US biologists ‘biased’ against evangelical students, says study

Researchers say that conservative Christian beliefs do not necessarily conflict with belief in concepts such as evolution

January 30, 2020
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US-based biologists rate prospective PhD students who disclose evangelical Christian beliefs more negatively than other applicants, according to an experiment that reopens the debate about the relationship between religion and science.

The study, conducted by researchers at Arizona State University, says that perceptions of bias against people with religious beliefs could be deterring Christians from pursuing academic careers, which could in turn be contributing to the decline in public trust in science in the US.

The authors say that it is not necessarily a given that evangelical Christians reject key scientific concepts such as evolution, and that scientists should be wary about basing their judgements on stereotypes.

In the first stage of their experiment, the researchers asked 494 biology faculty based in US universities to rate applications from potential PhD students that were identical apart from references to being president of either a campus Christian association, atheist association, or activity-based association.

In this part of the study, they found no significant differences in scientists’ perceptions of religious and non-religious applicants.

In the second stage of the experiment, a further 261 biologists were asked to rate PhD applications that were identical apart from references to either a mission trip for the evangelical organisation Campus Crusade for Christ, or voluntary work for the United Nations Children’s Fund. The former application was accompanied by a recommendation letter emphasising the student’s faith, while the latter had a letter emphasising their commitment to service.

This time the researchers found that scientists regarded the evangelical Christian applicant to be significantly less hireable, competent and likeable. Views on hireability and competency were unaffected by the religious views of the academic completing the response, but atheists showed a stronger bias when it came to likeability.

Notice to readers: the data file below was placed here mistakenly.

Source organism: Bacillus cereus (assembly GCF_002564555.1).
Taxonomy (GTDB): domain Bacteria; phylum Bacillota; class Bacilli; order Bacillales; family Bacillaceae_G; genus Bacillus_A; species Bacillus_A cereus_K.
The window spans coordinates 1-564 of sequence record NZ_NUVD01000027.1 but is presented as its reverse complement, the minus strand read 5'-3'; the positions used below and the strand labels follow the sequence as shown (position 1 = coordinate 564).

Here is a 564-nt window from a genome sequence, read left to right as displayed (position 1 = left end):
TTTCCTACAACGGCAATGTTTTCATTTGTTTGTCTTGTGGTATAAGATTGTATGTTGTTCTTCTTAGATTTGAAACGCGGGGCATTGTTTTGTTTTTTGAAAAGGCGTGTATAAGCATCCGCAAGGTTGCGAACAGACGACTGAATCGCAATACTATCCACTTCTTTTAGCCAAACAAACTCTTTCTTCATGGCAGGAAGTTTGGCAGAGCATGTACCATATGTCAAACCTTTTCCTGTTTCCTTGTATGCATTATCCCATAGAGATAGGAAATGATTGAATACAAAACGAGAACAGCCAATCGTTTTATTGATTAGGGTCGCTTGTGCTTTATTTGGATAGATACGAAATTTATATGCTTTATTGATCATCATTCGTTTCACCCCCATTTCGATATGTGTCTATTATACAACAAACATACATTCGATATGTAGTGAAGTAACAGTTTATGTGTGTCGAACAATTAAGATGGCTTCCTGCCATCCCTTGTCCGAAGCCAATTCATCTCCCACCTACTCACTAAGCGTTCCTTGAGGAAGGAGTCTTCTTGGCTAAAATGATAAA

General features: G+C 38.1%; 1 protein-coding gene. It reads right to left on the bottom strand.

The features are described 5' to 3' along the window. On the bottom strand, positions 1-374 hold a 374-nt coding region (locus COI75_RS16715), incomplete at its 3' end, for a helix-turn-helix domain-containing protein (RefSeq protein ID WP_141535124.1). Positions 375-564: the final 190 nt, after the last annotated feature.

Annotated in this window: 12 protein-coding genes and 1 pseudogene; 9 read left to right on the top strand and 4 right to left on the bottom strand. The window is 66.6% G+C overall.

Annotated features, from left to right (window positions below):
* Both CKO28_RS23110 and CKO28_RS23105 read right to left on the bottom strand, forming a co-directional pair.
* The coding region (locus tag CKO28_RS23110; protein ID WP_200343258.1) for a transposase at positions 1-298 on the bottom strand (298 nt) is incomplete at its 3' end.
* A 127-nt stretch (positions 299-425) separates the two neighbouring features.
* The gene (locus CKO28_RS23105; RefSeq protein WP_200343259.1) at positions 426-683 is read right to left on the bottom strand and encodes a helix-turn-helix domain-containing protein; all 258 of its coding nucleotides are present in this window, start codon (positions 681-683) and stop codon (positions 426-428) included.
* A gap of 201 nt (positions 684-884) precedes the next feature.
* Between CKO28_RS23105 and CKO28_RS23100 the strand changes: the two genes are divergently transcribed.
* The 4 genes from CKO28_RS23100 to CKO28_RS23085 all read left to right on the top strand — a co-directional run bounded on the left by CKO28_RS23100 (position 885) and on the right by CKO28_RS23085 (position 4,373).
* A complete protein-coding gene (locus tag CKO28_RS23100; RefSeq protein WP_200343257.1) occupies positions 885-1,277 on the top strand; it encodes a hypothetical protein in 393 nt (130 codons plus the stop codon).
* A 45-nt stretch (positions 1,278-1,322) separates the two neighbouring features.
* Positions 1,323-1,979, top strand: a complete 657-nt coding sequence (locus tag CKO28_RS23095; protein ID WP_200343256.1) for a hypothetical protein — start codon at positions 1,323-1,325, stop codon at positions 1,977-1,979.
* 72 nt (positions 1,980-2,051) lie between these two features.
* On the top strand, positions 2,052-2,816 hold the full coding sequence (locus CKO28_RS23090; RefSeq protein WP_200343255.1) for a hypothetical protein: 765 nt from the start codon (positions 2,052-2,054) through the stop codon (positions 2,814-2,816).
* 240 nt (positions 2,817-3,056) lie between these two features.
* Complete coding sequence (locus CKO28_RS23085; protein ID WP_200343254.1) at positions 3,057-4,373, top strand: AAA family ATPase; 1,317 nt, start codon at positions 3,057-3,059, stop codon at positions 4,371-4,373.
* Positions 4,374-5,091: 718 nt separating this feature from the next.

The study authors – Elizabeth Barnes, Jasmine Truong, Daniel Grunspan and Sara Brownell – emphasise that the applications indicated nothing about the student’s political attitudes or views on evolution.

They also conducted a survey of 664 students which found that 52 per cent felt that discrimination against Christians was a problem in science, and 35 per cent felt that it was not uncommon.

The researchers say their experiment, published in Plos One on 29 January, indicates that bias against Christians in general may be less prevalent than is often perceived. They acknowledge, however, that evangelical Christianity has historically been associated “with anti-science attitudes and conservative sociopolitical beliefs that are relatively uncommon in academic culture”.

But, they add, such stereotypes “are not necessarily accurate when applied to an individual person”, and argue that mitigating perceived bias could improve the public’s perception of scientists.

“By having more Christians in science, we can have more representatives for science to communicate to the Christian public,” Dr Barnes said.


Print headline: Lack of faith in religious PhDs

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Reader's comments (2)

I can't see why science and religion have to be at odds. Firstly, even if you do believe in a Creator, or some intelligence behind the universe, this doesn't invalidate studies of scientific principles, any more than knowing that St Pauls Cathedral London had an architect (Christopher Wren) means we can't, shouldn't, study what architectural principles he used to design the cathedral. Secondly, several academic disciplines could actually back up religion; history or geography for example. So religion shouldn't hate science. Even the physical sciences, if it turns out there is such design in the Universe that a random Big Bang couldn't account for it all. After all, we are very lucky to live in a Universe where atoms have 2 inner electron shells, 2 and 8, because otherwise we'd have no carbon, no element with 4 bonds to make complex molecules for life. And a simpler system of first shell of 8 electrons wouldn't do the job because then life would depend on beryllium. These numbers, 2 and 8, had to pre-exist before the Big Bang. So it's just as well that in the fusion reactions of stars, three helium nuclei can stick together to make oxygen, which can then fuse with another helium to make carbon, so we have a carbon-oxygen-hydrogen rich universe (rather than one with just hydrogen and helium, or hydrogen, helium, lithium, beryllium and not much else, ), or else we just wouldn't be here. Either there are a billion billion other universes in the Multiverse where that 2 and 8 electron shell system didn't happen, or where the nuclear (weak, strong) and gravitational forces were the wrong ratios and atoms, planets, stars, never formed (so no life) or there actually is some kind of god (or superintelligence, same thing to us) who set our universe's 'numbers', the Constants, pre Big Bang. Which is it? Well you decide. But let's have science and religion onside, not against each other.
It would have added to the interest of the study if they had included Buddhism and Islam.

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